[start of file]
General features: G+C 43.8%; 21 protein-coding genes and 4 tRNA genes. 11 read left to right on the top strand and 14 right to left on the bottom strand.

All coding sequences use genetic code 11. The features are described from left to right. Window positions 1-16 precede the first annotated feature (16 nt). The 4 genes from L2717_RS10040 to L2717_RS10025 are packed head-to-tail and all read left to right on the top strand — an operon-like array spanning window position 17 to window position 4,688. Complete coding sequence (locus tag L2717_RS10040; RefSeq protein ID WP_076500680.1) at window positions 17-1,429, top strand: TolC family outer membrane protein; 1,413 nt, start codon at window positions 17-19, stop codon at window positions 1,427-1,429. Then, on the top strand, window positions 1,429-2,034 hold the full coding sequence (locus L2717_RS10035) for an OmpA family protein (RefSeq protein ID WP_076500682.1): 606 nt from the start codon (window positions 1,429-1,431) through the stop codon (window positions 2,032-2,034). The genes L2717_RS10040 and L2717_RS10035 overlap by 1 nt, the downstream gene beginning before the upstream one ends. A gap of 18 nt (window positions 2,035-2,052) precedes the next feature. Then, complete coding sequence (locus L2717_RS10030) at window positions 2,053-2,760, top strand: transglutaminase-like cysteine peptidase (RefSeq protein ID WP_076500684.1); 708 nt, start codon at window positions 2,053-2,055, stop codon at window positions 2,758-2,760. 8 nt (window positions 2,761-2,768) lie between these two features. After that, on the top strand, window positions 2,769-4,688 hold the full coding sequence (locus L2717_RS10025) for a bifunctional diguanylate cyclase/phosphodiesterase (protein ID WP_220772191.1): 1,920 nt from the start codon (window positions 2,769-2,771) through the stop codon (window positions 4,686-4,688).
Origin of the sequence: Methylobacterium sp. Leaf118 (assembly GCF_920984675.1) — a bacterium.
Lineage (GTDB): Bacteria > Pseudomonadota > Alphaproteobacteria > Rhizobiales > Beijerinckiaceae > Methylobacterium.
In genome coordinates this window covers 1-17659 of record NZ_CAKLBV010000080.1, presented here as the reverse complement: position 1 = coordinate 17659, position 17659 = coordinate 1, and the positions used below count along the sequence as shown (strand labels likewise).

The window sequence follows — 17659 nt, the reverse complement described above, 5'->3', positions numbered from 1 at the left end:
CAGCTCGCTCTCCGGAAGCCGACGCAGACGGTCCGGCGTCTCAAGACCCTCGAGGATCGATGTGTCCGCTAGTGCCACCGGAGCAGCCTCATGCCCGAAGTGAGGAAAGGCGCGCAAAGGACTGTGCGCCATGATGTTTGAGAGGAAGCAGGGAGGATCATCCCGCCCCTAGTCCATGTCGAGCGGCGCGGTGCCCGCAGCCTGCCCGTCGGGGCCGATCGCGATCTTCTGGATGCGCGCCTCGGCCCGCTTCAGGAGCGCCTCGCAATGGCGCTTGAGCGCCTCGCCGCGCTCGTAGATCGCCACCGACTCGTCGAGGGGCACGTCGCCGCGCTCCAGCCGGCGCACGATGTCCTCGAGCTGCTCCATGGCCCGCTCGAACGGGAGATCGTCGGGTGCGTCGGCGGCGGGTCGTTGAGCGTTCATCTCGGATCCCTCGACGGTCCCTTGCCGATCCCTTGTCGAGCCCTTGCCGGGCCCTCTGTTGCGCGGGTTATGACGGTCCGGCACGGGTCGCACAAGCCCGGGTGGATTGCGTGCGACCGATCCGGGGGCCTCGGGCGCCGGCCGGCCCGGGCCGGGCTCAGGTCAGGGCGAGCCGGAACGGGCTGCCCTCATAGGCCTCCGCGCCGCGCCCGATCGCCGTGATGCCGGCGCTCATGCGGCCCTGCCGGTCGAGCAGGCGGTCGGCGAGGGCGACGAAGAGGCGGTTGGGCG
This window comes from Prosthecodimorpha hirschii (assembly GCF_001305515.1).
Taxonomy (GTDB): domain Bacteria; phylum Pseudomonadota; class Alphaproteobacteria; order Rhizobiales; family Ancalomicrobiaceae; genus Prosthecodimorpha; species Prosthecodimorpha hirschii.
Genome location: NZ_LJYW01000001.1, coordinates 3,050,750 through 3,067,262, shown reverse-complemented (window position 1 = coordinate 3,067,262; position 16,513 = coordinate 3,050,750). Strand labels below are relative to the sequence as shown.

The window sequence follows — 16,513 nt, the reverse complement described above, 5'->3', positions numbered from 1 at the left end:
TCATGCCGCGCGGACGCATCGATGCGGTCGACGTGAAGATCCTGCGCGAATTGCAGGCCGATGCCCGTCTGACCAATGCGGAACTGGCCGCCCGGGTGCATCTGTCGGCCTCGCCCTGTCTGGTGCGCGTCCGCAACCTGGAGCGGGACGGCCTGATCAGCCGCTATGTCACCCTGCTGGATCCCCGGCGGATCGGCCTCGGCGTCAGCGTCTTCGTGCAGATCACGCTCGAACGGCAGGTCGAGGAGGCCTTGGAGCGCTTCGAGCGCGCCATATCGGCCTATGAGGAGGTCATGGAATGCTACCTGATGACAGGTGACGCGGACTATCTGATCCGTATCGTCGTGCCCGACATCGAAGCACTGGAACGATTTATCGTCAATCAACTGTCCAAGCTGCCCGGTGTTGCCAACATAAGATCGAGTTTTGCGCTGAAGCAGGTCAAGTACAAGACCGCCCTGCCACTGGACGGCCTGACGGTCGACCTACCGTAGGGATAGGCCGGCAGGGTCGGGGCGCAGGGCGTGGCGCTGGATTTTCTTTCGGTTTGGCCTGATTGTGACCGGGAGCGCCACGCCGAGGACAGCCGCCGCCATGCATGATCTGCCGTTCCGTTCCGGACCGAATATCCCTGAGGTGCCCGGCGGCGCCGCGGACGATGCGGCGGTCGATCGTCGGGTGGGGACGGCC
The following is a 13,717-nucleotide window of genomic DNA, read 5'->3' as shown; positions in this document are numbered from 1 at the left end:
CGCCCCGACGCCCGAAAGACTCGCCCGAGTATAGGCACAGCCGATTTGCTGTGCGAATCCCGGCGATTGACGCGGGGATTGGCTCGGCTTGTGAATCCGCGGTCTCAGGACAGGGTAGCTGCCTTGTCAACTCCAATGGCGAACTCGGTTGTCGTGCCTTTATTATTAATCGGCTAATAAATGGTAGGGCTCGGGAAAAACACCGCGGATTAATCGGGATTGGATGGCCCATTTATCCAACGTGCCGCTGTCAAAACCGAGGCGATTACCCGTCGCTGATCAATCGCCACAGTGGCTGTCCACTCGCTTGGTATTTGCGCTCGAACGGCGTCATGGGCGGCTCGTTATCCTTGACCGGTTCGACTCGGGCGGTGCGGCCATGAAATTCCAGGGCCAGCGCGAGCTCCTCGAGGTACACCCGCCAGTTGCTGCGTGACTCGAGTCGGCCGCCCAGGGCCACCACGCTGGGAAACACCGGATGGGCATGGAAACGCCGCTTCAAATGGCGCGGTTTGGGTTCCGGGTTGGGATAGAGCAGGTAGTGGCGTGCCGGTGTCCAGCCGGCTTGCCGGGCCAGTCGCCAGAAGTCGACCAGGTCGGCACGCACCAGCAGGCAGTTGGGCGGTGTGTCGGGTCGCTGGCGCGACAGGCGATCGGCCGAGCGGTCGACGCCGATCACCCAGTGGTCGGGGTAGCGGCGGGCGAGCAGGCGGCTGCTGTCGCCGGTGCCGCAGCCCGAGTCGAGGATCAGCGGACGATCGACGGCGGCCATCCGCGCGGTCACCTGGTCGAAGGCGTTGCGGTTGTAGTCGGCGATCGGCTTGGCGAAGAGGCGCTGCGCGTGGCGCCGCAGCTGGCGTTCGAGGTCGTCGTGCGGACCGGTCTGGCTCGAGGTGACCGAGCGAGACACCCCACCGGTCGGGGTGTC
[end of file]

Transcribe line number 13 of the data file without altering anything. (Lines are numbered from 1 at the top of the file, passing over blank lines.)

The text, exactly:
The following is a 13,717-nucleotide window of genomic DNA, read 5'->3' as shown; positions in this document are numbered from 1 at the left end: